Alaska Highway History
Nowadays the aura of the Alaska Hwy is psychological rather than physical. In every way it's a modern two-lane road, with smooth curves, broad sight lines and paving from one end to the other, but that has not always been the case. A famous 1943 photo shows a jeep seemingly being sucked down through a morass of mud while soldiers look on helplessly.
With the outbreak of WWII, Canada and the US decided that years of debate should end and that a proper road was needed to link Alaska and the Yukon to the rest of Canada and the US.
That a road – any road – could be carved out of the raw tundra and wilderness of the north in a little over eight months was a miracle, although unlimited money and manpower (11,000 soldiers and engineers and 16,000 civilians!) helped. The 2450km gravel highway ran between Dawson Creek in British Columbia (BC) and Fairbanks in Alaska. The route chosen for the highway followed a series of existing airfields – Fort St John, Fort Nelson, Watson Lake and Whitehorse – known as the Northwest Staging Route.
In April 1946, the Canadian section of the road (1965km) was officially handed over to Canada. In the meantime, private contractors were busy widening, graveling and straightening the highway, leveling its steep grades and replacing temporary bridges with permanent steel ones – a process that has continued since, creating the modern road you drive today.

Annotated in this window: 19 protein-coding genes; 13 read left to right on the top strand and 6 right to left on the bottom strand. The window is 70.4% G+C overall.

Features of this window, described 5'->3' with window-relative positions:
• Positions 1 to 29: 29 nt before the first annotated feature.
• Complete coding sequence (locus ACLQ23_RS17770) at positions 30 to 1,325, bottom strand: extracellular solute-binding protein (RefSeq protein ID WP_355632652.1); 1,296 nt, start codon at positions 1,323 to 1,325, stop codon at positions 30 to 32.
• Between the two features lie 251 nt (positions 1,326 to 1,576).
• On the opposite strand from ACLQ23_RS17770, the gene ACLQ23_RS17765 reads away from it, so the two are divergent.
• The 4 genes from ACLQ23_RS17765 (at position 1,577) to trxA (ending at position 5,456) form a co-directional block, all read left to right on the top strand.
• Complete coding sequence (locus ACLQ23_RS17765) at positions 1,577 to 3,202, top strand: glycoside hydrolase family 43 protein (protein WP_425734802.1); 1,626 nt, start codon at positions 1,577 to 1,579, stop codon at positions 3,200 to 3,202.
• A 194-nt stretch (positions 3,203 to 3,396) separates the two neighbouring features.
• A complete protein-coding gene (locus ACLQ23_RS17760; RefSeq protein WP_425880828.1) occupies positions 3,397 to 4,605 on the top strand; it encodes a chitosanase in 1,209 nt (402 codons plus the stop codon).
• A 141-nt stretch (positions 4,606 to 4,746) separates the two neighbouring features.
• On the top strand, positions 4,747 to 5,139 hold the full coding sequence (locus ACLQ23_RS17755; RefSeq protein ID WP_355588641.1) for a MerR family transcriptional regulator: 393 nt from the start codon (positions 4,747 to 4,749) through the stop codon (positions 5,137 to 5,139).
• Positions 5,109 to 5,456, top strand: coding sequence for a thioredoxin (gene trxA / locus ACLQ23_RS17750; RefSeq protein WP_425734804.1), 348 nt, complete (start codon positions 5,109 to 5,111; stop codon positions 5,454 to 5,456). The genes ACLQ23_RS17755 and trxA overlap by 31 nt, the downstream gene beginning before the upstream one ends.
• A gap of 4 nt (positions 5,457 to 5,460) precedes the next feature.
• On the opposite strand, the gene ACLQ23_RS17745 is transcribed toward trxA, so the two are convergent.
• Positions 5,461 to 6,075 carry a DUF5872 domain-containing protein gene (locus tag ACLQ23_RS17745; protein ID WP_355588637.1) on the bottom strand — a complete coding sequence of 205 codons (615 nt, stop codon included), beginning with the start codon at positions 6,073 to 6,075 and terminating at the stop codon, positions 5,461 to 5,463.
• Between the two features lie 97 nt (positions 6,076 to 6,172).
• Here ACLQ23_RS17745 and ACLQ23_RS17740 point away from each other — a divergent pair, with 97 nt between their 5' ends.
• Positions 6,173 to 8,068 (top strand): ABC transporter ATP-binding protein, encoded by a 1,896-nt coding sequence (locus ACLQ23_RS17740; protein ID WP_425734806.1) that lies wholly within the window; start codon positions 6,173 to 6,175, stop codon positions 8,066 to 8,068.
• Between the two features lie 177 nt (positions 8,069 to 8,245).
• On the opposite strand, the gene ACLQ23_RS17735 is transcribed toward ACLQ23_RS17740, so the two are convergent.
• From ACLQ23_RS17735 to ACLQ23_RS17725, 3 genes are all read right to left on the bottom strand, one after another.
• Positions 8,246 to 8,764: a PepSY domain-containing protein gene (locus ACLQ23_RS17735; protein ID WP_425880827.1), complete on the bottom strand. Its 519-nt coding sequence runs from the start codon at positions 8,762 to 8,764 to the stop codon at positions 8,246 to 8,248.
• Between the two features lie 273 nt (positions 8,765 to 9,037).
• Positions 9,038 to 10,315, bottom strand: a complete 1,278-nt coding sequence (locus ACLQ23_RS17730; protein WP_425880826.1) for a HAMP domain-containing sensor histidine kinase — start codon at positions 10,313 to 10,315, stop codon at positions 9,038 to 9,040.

Known variously as the Alaskan International Hwy, the Alaska Military Hwy and the Alcan (short for Alaska–Canada) Hwy, it's now called the Alaska Hwy. It has transformed both the Yukon and Alaska, opening up the north to year-round travel and forever changing the way of life of the Aboriginal populations along the route.
The Alaska Hwy begins at 'Mile 0' in Dawson Creek in northeastern BC and goes to Fairbanks, Alaska, although the official end is at Delta Junction, about 155km southeast of Fairbanks.
Mileposts long served as reference points, but improvements shortening the road and Canada's adoption of the metric system have made mileage references archaic. Historic numbers persist in the names of some businesses and attractions.
For more on the Alaska Hwy and its harrowing past, check out the Watson Lake Visitor Center, the Yukon Transportation Museum in Whitehorse, the Soldier's Summit Trail in Kluane National Park, and the Alaska Highway House in Dawson Creek, BC.
For a detailed guide to every feature, including seemingly every pothole and moose dropping, look for the Milepost, a legendary annual publication.